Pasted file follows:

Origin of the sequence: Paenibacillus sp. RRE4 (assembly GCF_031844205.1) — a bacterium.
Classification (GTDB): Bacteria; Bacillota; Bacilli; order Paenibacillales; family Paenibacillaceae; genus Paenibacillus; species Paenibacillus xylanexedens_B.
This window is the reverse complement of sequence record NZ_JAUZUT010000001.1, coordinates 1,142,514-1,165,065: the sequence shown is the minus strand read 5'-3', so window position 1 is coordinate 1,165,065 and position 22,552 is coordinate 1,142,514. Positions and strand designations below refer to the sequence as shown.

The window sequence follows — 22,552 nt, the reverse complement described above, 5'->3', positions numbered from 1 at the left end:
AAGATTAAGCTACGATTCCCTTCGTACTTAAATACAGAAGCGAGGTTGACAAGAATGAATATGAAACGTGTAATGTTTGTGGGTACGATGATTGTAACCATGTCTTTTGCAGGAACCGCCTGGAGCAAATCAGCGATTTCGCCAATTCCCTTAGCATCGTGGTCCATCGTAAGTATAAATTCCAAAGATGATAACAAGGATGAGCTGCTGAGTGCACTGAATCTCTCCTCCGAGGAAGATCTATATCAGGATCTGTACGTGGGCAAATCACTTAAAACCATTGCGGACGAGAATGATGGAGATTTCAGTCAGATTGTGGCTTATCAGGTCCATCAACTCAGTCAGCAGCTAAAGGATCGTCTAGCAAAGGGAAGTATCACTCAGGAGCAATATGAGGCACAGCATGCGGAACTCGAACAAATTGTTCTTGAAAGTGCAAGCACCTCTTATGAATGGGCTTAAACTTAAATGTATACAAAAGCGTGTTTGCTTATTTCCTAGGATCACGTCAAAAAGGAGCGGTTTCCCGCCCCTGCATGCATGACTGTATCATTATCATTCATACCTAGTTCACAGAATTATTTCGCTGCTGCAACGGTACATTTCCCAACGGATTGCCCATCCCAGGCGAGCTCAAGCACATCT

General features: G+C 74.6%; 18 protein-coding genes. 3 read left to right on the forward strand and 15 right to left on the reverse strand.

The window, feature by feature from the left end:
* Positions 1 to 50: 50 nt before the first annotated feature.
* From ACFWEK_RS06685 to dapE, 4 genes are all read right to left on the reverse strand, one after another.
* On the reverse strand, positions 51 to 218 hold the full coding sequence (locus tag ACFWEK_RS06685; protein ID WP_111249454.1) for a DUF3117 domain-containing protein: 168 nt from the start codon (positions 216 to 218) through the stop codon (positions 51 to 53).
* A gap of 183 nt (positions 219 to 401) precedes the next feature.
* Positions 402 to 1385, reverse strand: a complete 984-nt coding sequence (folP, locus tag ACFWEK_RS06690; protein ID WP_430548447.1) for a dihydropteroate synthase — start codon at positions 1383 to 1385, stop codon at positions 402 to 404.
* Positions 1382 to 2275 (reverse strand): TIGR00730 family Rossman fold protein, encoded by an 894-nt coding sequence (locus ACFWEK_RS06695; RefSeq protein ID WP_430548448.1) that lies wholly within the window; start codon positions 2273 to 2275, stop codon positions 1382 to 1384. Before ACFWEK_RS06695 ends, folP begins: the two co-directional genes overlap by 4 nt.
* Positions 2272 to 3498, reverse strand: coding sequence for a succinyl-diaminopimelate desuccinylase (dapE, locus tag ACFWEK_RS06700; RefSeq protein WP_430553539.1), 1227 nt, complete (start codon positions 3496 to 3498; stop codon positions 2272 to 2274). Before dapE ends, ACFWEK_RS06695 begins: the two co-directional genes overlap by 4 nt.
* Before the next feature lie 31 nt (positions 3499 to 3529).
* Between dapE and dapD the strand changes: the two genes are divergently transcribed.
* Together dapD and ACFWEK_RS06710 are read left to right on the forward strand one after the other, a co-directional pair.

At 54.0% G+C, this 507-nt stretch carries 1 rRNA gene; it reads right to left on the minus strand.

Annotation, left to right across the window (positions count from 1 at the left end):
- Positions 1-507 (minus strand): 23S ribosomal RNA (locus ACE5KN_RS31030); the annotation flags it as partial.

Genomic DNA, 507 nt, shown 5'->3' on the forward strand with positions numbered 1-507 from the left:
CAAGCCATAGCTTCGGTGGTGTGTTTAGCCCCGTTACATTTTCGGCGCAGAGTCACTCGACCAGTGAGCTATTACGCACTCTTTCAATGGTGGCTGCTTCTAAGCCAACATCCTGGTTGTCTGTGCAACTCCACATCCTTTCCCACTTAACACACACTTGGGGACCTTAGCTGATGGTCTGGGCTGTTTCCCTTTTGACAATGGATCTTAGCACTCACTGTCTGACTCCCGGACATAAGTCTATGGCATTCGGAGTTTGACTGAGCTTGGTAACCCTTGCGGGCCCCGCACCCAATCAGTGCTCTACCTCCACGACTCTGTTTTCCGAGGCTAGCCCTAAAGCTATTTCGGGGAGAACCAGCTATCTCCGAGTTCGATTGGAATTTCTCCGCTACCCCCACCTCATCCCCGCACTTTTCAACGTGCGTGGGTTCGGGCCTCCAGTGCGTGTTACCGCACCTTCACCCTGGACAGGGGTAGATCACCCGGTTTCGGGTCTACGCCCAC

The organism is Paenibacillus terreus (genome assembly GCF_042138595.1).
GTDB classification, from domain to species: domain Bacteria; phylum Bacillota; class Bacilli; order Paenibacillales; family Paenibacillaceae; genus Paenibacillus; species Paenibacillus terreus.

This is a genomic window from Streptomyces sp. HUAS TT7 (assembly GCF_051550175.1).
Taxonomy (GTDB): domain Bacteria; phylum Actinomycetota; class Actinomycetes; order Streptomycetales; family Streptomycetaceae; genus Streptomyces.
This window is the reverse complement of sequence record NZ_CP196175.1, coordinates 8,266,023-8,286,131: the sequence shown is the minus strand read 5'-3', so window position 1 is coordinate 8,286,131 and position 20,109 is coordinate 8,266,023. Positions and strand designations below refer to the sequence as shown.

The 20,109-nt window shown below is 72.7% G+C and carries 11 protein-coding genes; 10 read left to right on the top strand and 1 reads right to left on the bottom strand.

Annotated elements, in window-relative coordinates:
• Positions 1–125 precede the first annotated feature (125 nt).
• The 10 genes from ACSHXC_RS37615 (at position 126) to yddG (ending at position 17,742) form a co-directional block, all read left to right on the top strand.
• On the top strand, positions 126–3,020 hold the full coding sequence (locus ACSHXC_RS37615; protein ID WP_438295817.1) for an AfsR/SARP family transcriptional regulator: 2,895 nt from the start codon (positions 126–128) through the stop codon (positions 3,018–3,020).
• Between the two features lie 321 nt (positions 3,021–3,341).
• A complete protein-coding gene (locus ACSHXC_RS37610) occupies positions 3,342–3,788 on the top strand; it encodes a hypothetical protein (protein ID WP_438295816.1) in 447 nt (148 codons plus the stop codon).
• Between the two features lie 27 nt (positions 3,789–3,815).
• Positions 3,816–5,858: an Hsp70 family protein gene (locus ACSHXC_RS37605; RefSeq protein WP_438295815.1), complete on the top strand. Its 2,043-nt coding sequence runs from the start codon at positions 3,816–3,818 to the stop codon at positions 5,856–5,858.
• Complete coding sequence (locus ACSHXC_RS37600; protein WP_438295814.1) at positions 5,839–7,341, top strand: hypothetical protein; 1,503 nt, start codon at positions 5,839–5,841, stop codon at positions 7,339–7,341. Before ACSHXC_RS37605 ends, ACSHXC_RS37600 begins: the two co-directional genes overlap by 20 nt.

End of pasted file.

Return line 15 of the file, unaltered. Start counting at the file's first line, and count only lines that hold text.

* Before the next feature lie 31 nt (positions 3499 to 3529).